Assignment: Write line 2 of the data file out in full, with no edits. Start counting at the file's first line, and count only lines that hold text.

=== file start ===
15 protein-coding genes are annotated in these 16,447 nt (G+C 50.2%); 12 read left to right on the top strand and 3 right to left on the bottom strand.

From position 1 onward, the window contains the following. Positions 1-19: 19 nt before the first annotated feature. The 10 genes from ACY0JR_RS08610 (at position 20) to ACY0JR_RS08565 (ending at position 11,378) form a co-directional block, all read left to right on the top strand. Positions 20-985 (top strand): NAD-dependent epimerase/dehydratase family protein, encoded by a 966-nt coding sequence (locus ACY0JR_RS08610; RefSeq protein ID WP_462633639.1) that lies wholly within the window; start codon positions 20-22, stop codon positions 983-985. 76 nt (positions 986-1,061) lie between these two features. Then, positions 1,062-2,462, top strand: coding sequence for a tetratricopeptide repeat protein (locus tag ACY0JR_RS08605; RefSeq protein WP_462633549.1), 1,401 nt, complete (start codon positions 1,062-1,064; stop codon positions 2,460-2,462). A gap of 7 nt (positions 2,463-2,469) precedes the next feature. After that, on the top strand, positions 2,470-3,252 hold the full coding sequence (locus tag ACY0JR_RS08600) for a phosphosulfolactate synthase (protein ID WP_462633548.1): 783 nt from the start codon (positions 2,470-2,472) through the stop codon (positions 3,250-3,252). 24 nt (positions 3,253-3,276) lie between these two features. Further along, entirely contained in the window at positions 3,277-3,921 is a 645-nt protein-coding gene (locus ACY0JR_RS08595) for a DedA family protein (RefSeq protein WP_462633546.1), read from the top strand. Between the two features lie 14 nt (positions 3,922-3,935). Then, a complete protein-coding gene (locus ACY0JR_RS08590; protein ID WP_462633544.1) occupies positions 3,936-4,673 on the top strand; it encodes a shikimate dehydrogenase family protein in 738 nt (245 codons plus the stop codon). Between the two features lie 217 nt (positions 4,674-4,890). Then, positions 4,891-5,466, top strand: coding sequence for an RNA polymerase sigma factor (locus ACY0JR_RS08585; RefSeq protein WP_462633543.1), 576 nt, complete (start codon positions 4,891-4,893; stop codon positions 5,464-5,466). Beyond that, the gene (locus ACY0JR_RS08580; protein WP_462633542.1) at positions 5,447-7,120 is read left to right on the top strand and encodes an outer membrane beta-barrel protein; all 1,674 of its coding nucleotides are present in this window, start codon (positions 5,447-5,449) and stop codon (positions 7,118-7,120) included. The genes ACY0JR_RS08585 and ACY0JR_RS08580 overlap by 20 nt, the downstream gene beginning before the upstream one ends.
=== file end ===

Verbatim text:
From position 1 onward, the window contains the following. Positions 1-19: 19 nt before the first annotated feature. The 10 genes from ACY0JR_RS08610 (at position 20) to ACY0JR_RS08565 (ending at position 11,378) form a co-directional block, all read left to right on the top strand. Positions 20-985 (top strand): NAD-dependent epimerase/dehydratase family protein, encoded by a 966-nt coding sequence (locus ACY0JR_RS08610; RefSeq protein ID WP_462633639.1) that lies wholly within the window; start codon positions 20-22, stop codon positions 983-985. 76 nt (positions 986-1,061) lie between these two features. Then, positions 1,062-2,462, top strand: coding sequence for a tetratricopeptide repeat protein (locus tag ACY0JR_RS08605; RefSeq protein WP_462633549.1), 1,401 nt, complete (start codon positions 1,062-1,064; stop codon positions 2,460-2,462). A gap of 7 nt (positions 2,463-2,469) precedes the next feature. After that, on the top strand, positions 2,470-3,252 hold the full coding sequence (locus tag ACY0JR_RS08600) for a phosphosulfolactate synthase (protein ID WP_462633548.1): 783 nt from the start codon (positions 2,470-2,472) through the stop codon (positions 3,250-3,252). 24 nt (positions 3,253-3,276) lie between these two features. Further along, entirely contained in the window at positions 3,277-3,921 is a 645-nt protein-coding gene (locus ACY0JR_RS08595) for a DedA family protein (RefSeq protein WP_462633546.1), read from the top strand. Between the two features lie 14 nt (positions 3,922-3,935). Then, a complete protein-coding gene (locus ACY0JR_RS08590; protein ID WP_462633544.1) occupies positions 3,936-4,673 on the top strand; it encodes a shikimate dehydrogenase family protein in 738 nt (245 codons plus the stop codon). Between the two features lie 217 nt (positions 4,674-4,890). Then, positions 4,891-5,466, top strand: coding sequence for an RNA polymerase sigma factor (locus ACY0JR_RS08585; RefSeq protein WP_462633543.1), 576 nt, complete (start codon positions 4,891-4,893; stop codon positions 5,464-5,466). Beyond that, the gene (locus ACY0JR_RS08580; protein WP_462633542.1) at positions 5,447-7,120 is read left to right on the top strand and encodes an outer membrane beta-barrel protein; all 1,674 of its coding nucleotides are present in this window, start codon (positions 5,447-5,449) and stop codon (positions 7,118-7,120) included. The genes ACY0JR_RS08585 and ACY0JR_RS08580 overlap by 20 nt, the downstream gene beginning before the upstream one ends.